His impact extends far beyond the pitch as well. Salah has been one of the strongest cultural bulwarks against Islamophobic sentiments in Britain and mainland Europe, compelling supporters to sing songs with lyrics such as “If he’s good enough for you/He’s good enough for me/If he scores another few/Then I’ll be Muslim too!” This kind of unabashed love for an Arab athlete with strong Islamic faith is sort of surreal in a sport that still suffers ugly incidents of racism and far-right nationalism among fans and media. What makes it even more incredible is he’s accomplished all this without making any grand political statements or a carefully managed public relations campaign.
He’s just been himself. America will like him just the way he is.
Honorable mention: Uruguay
Group B: Portugal
Every American Western contains two crucial characters: the “White Hat” and the “Black Hat.” Our seminal film genre has taught us to hate the bad guy, and there are few players in this tournament who fit that bill better than Cristiano Ronaldo. This isn’t to suggest that Ronaldo the man is a bad guy — in the same way that you hate the bad guy as a character, not the actor who is paid to be a dick, many soccer fans hate the character Ronaldo plays, even if the man himself does good charity work and seems to be a gracious fellow.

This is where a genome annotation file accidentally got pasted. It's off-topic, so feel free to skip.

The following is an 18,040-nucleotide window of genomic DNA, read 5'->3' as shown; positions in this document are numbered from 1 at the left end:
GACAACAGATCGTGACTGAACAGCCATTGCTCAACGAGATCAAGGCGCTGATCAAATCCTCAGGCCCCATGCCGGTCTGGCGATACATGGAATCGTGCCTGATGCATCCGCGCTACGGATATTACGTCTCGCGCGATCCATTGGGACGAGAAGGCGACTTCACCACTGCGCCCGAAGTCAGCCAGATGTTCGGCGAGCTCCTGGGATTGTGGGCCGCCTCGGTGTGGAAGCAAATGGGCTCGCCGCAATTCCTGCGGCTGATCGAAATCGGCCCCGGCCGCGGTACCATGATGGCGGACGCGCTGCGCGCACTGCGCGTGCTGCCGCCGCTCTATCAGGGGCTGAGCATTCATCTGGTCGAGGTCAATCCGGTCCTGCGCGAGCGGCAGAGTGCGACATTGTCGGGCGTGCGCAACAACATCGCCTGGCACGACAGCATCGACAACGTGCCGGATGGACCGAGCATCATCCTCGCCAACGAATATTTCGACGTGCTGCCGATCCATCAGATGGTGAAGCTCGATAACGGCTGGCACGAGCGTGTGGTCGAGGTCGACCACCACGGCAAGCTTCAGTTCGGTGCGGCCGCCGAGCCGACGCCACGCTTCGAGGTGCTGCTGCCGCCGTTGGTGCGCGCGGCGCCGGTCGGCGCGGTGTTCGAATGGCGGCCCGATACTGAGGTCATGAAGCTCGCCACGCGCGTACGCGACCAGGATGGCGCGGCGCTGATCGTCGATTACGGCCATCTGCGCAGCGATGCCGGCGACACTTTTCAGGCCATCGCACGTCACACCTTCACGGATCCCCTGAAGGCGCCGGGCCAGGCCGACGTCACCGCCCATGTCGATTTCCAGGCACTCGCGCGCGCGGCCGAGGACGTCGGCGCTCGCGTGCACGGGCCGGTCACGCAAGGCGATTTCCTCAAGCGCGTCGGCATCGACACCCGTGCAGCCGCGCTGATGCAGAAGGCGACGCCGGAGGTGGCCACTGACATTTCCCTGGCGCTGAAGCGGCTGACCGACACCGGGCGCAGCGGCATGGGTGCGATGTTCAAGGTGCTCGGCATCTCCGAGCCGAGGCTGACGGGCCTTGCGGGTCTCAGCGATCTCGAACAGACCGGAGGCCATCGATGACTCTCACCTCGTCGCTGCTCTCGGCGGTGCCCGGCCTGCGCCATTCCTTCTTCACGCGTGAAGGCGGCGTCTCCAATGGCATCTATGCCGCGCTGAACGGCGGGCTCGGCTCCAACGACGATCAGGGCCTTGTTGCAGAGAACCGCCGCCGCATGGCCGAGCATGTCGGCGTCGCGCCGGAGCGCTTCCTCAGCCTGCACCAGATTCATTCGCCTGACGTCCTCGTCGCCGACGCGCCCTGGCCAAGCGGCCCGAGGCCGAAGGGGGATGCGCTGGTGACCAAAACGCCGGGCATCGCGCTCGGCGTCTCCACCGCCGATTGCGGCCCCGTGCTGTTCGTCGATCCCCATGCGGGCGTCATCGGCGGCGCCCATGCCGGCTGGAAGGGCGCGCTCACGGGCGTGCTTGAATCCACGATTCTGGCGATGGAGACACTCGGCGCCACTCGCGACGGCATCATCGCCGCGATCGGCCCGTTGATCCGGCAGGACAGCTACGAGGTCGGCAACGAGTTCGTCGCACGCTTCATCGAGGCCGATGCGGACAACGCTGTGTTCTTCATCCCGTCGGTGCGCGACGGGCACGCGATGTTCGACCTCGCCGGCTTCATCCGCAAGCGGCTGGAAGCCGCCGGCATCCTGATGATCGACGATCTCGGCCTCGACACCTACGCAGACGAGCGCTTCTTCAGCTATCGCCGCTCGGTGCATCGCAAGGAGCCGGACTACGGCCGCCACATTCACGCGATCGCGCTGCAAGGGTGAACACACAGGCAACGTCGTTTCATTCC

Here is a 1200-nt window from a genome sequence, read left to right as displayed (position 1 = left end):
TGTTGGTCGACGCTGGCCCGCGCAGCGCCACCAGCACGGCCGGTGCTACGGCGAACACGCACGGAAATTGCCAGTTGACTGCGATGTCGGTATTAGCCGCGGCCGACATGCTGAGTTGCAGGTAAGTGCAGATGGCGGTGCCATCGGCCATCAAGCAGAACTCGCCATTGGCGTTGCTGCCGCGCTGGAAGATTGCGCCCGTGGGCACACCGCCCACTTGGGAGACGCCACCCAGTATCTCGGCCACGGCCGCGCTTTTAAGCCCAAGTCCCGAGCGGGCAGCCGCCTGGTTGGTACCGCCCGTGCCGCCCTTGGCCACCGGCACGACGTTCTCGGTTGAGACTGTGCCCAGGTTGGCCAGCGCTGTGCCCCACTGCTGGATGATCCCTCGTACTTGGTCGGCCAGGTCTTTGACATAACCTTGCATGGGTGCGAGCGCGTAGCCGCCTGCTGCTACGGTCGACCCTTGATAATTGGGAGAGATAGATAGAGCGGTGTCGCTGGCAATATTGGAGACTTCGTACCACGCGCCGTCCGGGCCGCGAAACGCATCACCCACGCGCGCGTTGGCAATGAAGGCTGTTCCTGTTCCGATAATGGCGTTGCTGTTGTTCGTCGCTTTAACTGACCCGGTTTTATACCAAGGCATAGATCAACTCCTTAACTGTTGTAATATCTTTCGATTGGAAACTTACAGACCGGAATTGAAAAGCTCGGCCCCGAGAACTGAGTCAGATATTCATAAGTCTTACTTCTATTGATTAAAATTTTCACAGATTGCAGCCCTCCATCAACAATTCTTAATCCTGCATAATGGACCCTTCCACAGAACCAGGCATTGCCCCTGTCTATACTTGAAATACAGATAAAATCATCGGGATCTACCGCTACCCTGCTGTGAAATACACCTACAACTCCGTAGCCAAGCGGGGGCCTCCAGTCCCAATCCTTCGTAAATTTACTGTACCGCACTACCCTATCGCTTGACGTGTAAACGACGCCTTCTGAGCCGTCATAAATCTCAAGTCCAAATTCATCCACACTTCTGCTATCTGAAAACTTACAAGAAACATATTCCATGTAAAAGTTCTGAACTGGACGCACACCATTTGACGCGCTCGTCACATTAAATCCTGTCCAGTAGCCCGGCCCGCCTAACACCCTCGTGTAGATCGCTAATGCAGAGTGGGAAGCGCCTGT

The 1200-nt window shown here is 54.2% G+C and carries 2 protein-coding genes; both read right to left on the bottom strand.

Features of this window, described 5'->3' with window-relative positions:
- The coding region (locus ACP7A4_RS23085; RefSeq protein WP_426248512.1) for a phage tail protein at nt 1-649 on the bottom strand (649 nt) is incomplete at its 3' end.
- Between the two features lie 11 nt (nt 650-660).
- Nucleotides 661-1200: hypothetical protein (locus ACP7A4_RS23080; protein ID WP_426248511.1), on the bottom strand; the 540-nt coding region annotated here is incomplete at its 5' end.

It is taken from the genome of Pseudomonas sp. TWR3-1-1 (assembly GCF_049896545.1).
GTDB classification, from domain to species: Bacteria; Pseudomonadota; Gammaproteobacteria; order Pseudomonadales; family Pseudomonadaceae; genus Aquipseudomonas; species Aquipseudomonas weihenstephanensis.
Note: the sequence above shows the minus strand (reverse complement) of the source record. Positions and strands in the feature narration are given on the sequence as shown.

Fans hate the Ronaldo who takes his shirt off after every goal to show off his Michelangelo-sculpted torso. The one who seems to only care about scoring goals. The one who dates supermodels and looks as if he smells the way Axe body spray commercials pretend you’ll smell if you use their products. And yes, the one who brought back frosted tips.
However, his greatness is undeniable and his resume fantastical. The dude has won five Ballon d’Or (most valuable player) awards, five Champions League titles, three English Premier League championships, two Spanish La Liga championships, 16 scoring titles and a European Championship title. His incredible career is only missing a World Cup trophy.
I’m not asking you to root for Ronaldo. I’m only asking you to root for the spectacle of seeing how far Ronaldo can drag a team no one believes can win. LeBron James has already showed us this season that sometimes one man’s greatness is enough, and Ronaldo may be poised to do the same.
Honorable mention: Spain
Group C: France